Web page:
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need to get started with design and end at 3D printer.

New Here ,
Oct 27, 2021 Oct 27, 2021

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Hello all So I haven't any experience with this 3D stuff and I have a concept Idea I want to put together. I got started several places the lead me no where so Help is the way. My question are about getting started. My last thought was to use illustrate or another design app to draw the 2D version of the faces I want to the export into the 3D territory and eventually  beable to use for real world 3D printing. What are the suggested steps from jump to Printing machine. Because I just move way tp fast and way to much and run into the same dead ends over and over.

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3D View, How to, Import & Export, Substance Graph, Substance Model Graph

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Adobe Community Professional ,
Oct 28, 2021 Oct 28, 2021

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It is worth understanding the differences between the processes for rendering and for printing.

 

Both processes start with a mesh, created in a 3D application. The mesh could be simple extrusion or include complicated sculpting. Generally we try to keep the mesh as simple as it needs to be, as the more complex the model the greater the draw on your computing power.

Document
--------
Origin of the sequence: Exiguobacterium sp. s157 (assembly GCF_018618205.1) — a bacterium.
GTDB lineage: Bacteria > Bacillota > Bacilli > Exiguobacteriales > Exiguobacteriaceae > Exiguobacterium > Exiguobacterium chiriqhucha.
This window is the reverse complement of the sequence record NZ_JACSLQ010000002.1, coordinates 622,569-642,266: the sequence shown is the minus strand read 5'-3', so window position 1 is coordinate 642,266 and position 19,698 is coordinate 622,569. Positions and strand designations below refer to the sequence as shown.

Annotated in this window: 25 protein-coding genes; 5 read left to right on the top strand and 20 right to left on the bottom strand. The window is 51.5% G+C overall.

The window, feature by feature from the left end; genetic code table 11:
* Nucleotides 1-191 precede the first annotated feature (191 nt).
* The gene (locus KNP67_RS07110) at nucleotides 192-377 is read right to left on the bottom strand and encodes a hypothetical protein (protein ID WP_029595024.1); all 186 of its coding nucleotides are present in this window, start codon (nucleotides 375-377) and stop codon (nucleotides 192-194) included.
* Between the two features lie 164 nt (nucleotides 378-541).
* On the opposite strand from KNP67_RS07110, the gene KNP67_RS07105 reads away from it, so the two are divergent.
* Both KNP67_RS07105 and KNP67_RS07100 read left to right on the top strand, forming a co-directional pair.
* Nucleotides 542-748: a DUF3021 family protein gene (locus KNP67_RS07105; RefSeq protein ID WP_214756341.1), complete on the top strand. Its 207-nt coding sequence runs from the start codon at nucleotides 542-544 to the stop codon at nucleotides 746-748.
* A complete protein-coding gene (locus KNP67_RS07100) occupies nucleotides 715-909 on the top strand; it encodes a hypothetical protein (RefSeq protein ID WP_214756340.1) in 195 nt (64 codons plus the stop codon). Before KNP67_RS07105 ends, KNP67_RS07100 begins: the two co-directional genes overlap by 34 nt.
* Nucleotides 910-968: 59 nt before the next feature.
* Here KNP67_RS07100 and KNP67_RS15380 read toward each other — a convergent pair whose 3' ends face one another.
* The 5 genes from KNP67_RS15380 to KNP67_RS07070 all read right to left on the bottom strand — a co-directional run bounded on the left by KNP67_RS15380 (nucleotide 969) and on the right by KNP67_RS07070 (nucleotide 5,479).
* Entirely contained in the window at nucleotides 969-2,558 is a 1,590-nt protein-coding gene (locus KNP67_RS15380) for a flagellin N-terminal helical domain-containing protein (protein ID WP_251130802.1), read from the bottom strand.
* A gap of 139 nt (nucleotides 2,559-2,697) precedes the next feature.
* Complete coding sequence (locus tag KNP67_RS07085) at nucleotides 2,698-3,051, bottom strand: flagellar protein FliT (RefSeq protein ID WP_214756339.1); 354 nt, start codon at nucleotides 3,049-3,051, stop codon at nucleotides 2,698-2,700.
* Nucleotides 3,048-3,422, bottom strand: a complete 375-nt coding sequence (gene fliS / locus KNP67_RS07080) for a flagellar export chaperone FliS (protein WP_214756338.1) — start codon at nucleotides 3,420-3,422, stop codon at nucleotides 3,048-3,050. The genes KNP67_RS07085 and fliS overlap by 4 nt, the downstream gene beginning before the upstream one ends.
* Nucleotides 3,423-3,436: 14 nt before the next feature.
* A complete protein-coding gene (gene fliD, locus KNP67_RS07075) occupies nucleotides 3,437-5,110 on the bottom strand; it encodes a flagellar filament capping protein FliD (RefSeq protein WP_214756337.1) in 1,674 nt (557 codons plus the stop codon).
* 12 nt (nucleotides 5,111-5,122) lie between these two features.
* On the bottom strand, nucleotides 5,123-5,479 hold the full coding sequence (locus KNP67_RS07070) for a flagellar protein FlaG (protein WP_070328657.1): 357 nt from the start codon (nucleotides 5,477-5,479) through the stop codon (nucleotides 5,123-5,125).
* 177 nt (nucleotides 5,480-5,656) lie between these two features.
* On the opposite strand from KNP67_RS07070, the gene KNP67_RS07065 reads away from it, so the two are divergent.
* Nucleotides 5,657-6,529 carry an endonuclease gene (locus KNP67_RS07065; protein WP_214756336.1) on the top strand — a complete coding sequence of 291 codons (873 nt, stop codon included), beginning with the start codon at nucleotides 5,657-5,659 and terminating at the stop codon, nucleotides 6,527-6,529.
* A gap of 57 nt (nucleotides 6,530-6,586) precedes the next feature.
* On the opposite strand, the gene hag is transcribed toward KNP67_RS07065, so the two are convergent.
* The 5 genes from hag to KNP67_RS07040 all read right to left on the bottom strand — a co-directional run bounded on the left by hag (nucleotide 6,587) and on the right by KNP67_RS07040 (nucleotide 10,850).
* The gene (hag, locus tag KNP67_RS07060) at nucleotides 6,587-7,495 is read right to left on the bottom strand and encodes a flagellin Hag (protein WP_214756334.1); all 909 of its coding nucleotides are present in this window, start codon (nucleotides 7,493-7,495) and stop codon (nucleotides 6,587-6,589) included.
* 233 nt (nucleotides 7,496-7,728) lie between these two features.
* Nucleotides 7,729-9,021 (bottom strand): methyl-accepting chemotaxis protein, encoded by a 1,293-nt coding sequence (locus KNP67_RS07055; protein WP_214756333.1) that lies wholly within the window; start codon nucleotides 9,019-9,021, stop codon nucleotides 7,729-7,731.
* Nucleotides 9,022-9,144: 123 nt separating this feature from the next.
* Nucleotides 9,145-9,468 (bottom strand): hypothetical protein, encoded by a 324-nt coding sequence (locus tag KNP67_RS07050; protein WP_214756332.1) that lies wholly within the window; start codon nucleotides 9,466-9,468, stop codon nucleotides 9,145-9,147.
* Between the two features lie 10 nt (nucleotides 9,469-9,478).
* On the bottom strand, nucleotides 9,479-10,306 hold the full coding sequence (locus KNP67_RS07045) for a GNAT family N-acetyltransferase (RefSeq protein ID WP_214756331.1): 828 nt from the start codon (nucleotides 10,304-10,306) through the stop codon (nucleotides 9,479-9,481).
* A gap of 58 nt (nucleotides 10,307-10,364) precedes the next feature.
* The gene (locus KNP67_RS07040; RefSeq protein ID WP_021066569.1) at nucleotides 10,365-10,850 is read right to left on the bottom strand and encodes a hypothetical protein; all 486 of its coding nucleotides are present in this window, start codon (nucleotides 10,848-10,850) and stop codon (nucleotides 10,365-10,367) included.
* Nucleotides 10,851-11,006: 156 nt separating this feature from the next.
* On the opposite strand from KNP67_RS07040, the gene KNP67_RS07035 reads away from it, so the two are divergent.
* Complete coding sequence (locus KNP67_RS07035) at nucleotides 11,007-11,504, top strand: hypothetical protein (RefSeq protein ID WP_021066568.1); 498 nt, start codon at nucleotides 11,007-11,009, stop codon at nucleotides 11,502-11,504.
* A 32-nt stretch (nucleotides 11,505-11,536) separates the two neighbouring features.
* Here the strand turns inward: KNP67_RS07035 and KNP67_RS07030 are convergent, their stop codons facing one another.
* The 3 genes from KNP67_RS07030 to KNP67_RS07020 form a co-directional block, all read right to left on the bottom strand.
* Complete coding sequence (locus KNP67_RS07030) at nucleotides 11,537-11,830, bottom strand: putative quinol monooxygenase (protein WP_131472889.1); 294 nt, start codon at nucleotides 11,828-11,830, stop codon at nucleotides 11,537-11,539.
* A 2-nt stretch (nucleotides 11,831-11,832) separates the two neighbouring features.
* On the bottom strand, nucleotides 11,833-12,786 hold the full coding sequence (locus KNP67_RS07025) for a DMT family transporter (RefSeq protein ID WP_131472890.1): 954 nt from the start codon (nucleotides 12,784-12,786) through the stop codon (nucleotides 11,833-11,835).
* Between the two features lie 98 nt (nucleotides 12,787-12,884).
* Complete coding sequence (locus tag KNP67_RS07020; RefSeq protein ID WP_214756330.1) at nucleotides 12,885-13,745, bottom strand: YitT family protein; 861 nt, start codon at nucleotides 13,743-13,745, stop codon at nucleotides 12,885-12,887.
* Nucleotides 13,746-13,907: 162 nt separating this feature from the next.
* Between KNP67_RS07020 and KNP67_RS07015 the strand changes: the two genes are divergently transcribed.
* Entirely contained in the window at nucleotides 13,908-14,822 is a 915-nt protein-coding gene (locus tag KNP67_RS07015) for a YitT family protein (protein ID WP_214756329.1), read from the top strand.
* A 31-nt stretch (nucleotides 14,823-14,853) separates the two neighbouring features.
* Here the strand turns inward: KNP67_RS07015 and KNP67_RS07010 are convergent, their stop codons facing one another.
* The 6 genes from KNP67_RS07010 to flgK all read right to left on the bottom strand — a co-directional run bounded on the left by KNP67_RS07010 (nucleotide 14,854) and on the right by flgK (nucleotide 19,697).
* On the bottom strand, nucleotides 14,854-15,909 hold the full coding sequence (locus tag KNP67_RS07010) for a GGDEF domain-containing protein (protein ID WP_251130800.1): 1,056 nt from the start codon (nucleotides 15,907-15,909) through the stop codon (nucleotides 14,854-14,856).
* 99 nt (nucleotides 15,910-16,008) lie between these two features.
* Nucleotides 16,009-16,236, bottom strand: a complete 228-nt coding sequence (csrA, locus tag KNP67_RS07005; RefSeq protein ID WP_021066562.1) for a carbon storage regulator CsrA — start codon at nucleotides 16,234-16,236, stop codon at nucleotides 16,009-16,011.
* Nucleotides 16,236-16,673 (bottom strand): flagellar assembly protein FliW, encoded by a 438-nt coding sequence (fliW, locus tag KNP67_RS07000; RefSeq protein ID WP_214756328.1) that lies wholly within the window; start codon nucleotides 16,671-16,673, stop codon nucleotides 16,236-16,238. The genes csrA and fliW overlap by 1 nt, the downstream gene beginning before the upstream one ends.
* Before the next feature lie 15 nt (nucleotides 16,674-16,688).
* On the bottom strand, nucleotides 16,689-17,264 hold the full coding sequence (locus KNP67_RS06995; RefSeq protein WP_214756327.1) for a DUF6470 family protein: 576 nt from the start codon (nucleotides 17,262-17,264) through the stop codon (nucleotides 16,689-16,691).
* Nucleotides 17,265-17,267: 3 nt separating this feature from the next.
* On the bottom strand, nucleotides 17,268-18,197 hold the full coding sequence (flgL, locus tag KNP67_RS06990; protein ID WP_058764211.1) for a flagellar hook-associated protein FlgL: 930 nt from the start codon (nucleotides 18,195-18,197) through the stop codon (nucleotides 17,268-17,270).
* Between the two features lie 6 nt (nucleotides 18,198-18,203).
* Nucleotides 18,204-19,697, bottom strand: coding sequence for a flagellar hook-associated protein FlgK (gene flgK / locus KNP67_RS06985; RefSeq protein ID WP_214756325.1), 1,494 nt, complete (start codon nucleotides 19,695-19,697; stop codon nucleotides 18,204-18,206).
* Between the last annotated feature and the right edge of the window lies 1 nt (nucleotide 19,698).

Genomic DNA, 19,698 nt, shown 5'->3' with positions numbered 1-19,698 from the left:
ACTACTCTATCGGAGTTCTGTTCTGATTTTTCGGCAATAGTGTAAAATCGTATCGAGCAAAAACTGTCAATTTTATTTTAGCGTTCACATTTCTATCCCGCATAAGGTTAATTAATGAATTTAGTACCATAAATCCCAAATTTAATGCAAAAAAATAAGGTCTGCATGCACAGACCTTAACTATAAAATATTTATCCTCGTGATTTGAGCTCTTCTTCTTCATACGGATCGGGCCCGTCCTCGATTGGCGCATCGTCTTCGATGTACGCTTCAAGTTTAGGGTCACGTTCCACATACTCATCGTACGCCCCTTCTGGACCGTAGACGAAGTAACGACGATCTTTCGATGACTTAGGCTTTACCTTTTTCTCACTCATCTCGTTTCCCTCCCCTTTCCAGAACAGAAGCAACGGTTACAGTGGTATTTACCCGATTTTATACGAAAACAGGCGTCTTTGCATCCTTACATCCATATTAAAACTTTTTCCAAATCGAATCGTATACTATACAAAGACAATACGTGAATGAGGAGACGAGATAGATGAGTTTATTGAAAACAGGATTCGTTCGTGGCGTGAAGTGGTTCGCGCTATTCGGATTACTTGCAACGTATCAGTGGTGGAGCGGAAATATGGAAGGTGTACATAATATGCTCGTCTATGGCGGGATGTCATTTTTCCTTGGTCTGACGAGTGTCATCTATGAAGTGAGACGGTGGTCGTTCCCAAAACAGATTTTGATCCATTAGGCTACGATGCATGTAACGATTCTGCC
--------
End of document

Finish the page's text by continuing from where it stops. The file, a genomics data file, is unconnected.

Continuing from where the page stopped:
The next step is unwrapping which is the digital equivalent of unfolding the surfaces onto a flat 2D surface.

Then we create materials on those surfaces, which is where the Substance applications come in. This process creates a set of maps for different properties of the material e.g. colour, metalness, roughness, height and normal. Remember those last two they are important. Height describes how each point on the surface moves away from or into the surface, normal describes movement in 3 planes.

The final stage is rendering in which the application uses a shader to calculate how the material looks when it interacts with the light in a scene. Remember those two maps - height and normal, they are used by the shader to simulate points in the material moving in relation to that surface. The important word is simulate. That allows us to add a lot of apparent surface detail without actually complicating the model with additional vertices.

For 3D printing though, real surface detail is required, as opposed to simulated detail, and the model has to be made more complex by subdividing the mesh in order that it has enough points (vertices) so that the height information can actually displace the surface. There is of course a pay off in terms of complexity and computing power, and the detail added to the mesh has to be at a level that can be handled by your software and printed on your 3D printer.

In summary, design with your end goal in mind, understand the limitations in your particular printing software and hardware, and you will have success.

 

 

Dave

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